By Jason Hughes
Anyone else scratching their head about Manchester “moving forward” with his $1.5 billion project with “unnamed” equity and without any public mention of construction debt (a first in my 30 years of commercial real estate experience for a project like this)? Might the construction “start” have something to do with a personal guarantee and the requirement that at least $160 million be spent on design, construction, completion, tenant improvements, etc. for the Navy’s new headquarters? Was June 1st, 9 months after the final lawsuit (which apparently was a trigger for the guarantee)? Lots of questions—and very few answers. Time will tell if this project actually becomes reality!
Stockdale has a challenge. My understanding is that they’ve gone non-refundable with a large deposit—but their plans apparently call for a significant reduction of retail space. Instead, they want to convert most of it into “creative office”—but the City’s entitlements require 700k square feet or more of retail. Hmmm. That means they probably need to negotiate with the City for a reduction of retail—or will likely suffer huge losses. They’re likely threatening the City that they simply won’t spend as much to redo the project if the City won’t capitulate. If I were King of Horton, I’d force Stockdale to redevelop the entire project—like Cisterra and Kilroy were going to do—not the equivalent of paint, carpet and moving a few walls here and there. Be strong City! Don’t cower!
Thomas Jefferson School of Law (1155 Island)
The law school is moving out and the building’s bondholders have sold it to a real estate investment group out of Denver called Miller Global Properties. Miller GP paid a huge price for it—and now has the much-challenged feat of re-improving the inside and leasing it out. I’m rooting for them to not lose all of their investors’ money on this bet—but the stakes are significant. Can they find a large (or several large-ish) companies that want to be in East Ballpark land? Surrounded by residential developments, San Diego’s namesake library—and the many homeless that live in that area of Downtown? Many feel that east of 10th is really pushing it—so venturing towards 12th isn’t for the meek. Hopefully, Downtown will start to find companies who think differently about this area—and somehow find a way to make it their home.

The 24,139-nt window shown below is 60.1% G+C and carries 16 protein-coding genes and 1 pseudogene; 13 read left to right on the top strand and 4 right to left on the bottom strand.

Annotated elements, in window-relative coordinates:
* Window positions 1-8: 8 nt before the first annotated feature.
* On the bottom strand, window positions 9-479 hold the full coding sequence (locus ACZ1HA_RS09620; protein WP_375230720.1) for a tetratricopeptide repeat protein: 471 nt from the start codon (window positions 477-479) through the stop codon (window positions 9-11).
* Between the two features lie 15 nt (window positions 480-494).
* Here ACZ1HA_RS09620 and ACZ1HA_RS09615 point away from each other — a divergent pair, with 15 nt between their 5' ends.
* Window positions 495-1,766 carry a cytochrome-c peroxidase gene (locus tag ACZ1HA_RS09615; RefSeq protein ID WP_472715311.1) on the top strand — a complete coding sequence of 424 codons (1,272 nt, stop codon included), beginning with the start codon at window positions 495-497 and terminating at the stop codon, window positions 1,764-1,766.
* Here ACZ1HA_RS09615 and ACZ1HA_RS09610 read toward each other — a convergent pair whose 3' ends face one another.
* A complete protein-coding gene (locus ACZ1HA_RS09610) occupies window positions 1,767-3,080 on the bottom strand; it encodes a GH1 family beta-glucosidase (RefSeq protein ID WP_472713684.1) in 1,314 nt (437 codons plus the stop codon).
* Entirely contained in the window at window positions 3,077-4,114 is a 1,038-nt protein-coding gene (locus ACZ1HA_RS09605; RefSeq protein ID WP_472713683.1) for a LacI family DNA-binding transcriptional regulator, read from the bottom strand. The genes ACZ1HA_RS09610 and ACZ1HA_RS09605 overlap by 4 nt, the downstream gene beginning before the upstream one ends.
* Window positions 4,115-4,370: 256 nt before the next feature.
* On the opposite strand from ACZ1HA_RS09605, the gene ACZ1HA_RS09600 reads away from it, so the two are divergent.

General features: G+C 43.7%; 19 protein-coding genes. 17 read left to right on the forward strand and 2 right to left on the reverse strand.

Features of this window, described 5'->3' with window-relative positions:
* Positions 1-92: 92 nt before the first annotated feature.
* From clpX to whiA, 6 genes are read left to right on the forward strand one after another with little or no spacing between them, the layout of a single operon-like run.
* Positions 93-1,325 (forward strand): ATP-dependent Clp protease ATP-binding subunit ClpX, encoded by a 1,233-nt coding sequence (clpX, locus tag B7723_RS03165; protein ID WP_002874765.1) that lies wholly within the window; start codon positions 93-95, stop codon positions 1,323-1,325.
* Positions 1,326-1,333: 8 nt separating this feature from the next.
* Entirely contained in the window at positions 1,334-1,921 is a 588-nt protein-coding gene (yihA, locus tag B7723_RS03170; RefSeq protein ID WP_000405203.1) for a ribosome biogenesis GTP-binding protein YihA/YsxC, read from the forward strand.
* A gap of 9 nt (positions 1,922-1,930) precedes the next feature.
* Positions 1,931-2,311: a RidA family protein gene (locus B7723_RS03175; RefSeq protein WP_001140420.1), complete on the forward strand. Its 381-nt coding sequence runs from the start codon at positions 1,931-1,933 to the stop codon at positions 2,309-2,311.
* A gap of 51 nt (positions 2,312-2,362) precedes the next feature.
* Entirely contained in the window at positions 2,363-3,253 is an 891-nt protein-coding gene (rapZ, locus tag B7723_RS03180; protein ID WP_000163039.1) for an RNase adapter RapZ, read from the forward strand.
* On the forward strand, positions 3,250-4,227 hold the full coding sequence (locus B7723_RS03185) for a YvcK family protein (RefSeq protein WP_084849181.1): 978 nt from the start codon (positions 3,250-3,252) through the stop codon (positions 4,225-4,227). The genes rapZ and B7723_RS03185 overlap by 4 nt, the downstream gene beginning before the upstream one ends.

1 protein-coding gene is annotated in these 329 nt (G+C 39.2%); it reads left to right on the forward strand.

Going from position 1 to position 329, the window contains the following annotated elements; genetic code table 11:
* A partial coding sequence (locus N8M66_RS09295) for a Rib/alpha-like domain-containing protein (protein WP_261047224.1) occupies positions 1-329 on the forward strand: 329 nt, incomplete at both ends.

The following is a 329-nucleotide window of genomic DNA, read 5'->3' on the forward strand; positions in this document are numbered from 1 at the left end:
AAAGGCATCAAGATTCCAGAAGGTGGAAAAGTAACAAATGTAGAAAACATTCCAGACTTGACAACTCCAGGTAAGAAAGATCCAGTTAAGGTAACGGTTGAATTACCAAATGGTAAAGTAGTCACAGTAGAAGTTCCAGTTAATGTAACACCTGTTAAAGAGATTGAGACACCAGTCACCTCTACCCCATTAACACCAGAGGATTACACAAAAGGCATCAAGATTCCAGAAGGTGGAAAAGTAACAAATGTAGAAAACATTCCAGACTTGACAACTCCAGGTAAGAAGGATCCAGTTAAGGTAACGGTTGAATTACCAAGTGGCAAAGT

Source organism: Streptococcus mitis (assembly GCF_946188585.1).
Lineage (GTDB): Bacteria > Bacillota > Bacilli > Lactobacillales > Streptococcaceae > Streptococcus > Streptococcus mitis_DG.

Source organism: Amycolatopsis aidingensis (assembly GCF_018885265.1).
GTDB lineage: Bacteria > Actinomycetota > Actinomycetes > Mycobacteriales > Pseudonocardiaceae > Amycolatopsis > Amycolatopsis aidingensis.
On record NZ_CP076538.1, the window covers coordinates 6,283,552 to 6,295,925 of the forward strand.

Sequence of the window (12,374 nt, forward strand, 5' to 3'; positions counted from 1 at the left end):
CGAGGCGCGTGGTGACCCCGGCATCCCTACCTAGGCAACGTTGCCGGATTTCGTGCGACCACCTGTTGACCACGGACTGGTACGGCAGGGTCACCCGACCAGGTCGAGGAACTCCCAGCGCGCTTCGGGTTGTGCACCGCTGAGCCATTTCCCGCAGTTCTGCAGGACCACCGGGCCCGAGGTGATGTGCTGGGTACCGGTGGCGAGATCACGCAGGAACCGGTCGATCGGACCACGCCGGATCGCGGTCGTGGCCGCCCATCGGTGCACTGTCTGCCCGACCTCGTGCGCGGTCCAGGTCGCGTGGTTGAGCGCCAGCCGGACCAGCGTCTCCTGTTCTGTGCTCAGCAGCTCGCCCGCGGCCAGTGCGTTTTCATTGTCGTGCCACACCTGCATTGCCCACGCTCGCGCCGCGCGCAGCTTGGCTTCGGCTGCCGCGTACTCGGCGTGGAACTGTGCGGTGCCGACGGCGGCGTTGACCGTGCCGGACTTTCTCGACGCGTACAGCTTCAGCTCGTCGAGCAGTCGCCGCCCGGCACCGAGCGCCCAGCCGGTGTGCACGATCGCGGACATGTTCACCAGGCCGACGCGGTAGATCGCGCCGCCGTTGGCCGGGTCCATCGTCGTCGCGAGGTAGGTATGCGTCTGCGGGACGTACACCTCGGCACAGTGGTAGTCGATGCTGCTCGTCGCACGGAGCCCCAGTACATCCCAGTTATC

1010 Second Avenue
It will likely always be known by most of us as the “Executive Complex” despite the new owners wanting it to be known as “Tower 180.” The new exterior skin of the office building looks like something out of Gotham City rather than San Diego—but I’ll hold final judgement until it’s completed. What’s REALLY shocking is that the new owners anticipate charging $3.50 per square foot and up for rent! Considering I represented the City in there for about one-third of that price not that long ago (for half the entire building), I think they have their work cut out for them!
Jason Hughes is chairman, CEO, and owner of Hughes Marino, an award-winning commercial real estate company with offices in across the nation. A pioneer in the field of tenant representation, Jason has exclusively represented tenants and buyers for more than 25 years. He writes about topics in commercial real estate from a tenant’s perspective on his blog, Downtown Dirt. Contact Jason at 1-844-662-6635 or firstname.lastname@example.org to learn more.